A Weekly Column
By Joseph Walker
DO IT RIGHT
Have I ever told you how much I love Anita's eyes? They really are extraordinary.
I mention this only because I'm about to talk about her legs, and I've learned through sad experience that it's best to lead with a positive — especially when I'm about to be negative.
Don't get me wrong — my wife has great-looking legs. They're short and stubby, but that's not her fault. Blame her father. He's got the shortest legs this side of Oz. And Anita has his legs.
But that doesn't stop her from abusing me with them whenever we go walking. Well, OK – for me it is walking. For her it is running. Even though I can cover about twice as much territory as she can with each stride, she gets those short little legs churning and I can't keep up with her. I spend most of our exercise time looking at her . . . well, from behind, and trying to come up with reasons to slow the pace. At least a little.
"Nice evening, isn't it?" I asked recently.
OK, so Anita isn't especially into aesthetics when she's exercising.
I paused a moment, not so much for effect as to catch my breath.
"So," I said at last, "why don't we slow down a bit so we can take it all in?"
"I'll take it all in when we get home."
"But we can chat . . . " — pant! gasp! — " . . . while we walk," I countered.
"We can chat at home."
Yeah, right — just as soon as I'm through having my stroke.
I gathered my strength for one last shot. "But strolling together is good for our. . . "
“Strolling is for babies," she said, "and we can be together at home."
Tough, relentless and short-legged. No wonder I love this woman!
Finally, after two torturous miles, we slowed for the cool-down portion of our walk.
"There!" she said, smiling brightly. "Didn't that feel good?"
"Sure, if you include hangnails and kidney stones in your definition of `feeling good.'"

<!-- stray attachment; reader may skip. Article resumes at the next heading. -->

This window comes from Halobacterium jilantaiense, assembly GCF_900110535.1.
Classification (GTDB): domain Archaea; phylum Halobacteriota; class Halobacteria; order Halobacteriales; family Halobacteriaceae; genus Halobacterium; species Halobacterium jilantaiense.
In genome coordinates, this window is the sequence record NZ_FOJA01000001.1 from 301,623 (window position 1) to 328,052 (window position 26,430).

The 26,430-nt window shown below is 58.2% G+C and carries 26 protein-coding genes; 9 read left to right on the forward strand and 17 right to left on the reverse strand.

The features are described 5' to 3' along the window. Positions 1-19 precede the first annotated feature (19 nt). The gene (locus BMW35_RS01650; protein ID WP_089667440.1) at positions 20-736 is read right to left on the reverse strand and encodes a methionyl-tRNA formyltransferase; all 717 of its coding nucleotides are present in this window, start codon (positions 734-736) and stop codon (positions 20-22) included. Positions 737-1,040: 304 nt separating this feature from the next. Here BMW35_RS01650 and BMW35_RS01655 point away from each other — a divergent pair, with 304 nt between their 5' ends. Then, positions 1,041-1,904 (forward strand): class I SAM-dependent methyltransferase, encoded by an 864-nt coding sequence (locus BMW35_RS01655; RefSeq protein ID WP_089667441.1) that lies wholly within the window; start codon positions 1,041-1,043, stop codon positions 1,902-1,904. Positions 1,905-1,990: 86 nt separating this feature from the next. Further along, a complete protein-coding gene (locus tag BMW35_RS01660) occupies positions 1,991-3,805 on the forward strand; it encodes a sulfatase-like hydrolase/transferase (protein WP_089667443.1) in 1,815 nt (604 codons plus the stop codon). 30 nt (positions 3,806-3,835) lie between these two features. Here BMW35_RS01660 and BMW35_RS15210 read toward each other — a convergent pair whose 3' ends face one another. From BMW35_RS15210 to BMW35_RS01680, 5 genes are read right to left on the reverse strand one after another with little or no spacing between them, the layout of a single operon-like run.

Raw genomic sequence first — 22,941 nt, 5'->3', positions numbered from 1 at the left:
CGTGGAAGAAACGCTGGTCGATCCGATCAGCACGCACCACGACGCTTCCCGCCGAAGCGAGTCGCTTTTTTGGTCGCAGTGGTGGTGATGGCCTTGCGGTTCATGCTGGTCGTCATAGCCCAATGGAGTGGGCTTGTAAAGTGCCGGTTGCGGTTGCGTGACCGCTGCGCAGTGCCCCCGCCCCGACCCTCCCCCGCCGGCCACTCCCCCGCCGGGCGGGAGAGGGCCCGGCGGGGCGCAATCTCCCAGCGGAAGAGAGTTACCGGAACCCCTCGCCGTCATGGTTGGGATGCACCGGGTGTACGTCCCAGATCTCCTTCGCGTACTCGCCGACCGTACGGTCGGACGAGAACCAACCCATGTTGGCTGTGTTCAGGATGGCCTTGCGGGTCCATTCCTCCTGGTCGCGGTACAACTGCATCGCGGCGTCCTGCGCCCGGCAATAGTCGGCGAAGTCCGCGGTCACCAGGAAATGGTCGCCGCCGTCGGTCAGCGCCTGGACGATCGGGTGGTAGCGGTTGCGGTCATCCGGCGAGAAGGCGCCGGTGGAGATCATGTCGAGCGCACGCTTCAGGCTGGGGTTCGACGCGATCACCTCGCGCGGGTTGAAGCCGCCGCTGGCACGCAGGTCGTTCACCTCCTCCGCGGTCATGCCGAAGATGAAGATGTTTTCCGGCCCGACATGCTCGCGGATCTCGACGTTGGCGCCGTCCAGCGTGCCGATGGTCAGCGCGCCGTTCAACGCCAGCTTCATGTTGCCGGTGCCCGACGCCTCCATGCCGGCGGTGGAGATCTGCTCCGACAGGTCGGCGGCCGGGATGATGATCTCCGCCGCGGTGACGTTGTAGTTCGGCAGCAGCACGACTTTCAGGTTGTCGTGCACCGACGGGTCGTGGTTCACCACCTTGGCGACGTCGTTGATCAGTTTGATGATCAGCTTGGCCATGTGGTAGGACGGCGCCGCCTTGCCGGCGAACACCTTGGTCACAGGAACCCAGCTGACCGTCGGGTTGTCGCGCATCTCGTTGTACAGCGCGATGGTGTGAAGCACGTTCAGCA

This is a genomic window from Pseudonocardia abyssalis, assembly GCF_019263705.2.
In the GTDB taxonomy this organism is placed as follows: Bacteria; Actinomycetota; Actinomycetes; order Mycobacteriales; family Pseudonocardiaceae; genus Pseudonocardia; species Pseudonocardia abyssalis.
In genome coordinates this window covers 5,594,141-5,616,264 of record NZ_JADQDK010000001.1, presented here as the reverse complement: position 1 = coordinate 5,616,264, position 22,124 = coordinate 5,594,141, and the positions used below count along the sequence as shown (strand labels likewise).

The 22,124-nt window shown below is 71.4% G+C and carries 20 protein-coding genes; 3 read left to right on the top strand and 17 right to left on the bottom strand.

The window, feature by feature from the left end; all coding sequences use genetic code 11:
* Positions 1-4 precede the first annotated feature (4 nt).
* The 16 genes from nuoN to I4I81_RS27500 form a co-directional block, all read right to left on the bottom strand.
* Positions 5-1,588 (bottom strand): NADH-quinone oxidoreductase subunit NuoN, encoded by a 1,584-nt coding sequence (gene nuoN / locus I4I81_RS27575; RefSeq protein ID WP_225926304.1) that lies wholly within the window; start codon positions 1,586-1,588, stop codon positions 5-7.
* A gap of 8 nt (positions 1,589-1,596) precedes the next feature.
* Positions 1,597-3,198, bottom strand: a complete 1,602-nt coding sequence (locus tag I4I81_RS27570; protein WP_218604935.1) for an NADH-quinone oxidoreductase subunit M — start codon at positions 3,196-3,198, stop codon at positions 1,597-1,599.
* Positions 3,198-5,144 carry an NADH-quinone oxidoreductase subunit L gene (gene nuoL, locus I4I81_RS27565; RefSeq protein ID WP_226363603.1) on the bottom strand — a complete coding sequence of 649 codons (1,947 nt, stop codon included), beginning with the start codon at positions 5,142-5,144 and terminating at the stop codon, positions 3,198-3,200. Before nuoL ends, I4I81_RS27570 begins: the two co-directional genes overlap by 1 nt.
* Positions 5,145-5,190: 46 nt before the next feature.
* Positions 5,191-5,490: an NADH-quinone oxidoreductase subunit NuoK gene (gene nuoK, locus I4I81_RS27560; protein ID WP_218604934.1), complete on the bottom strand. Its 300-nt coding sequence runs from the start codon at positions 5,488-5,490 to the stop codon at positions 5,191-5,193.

"But just think how great you'll feel once we get you back into shape," she said.
"You're right. I'll make a lovely, well-toned corpse."
She rolled her eyes. "You know, you don't have to do this," she said.
"I want to get in shape," I said. "But do we have to go so fast?"
"You know what they say: no pain, no gain," she said. Then she took my hand. "I know it's hard," she said gently. "But we can't avoid it if we're going to accomplish anything. And the way I see it, why spend time and energy on something if we're not going to do it right?"
It's a good question, isn't it? We all face painful realities in our lives. Aspiring pianists think practicing is a pain. Watch a world class athlete work out, and you'll eventually see a face twisted in agony. It's hard to stay true to principles of honor and integrity when you see others getting ahead through questionable ethical tactics. Sometimes you think there has to be an easier way — and usually, there is. It's rare, however, when the easy way is also the right way.
Achieving success in any endeavor is a process that almost always requires sacrifice, especially if we're going to do it right. But like Anita says, why spend time and energy on something if we're not going to do it right?
You should see the look in her eyes when she says that.
Have I ever told you how much I love those eyes?
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Look for Joe's book, "How Can You Mend a Broken Spleen? Home Remedies for an Ailing World." It is available on-line through www.Amazon.com.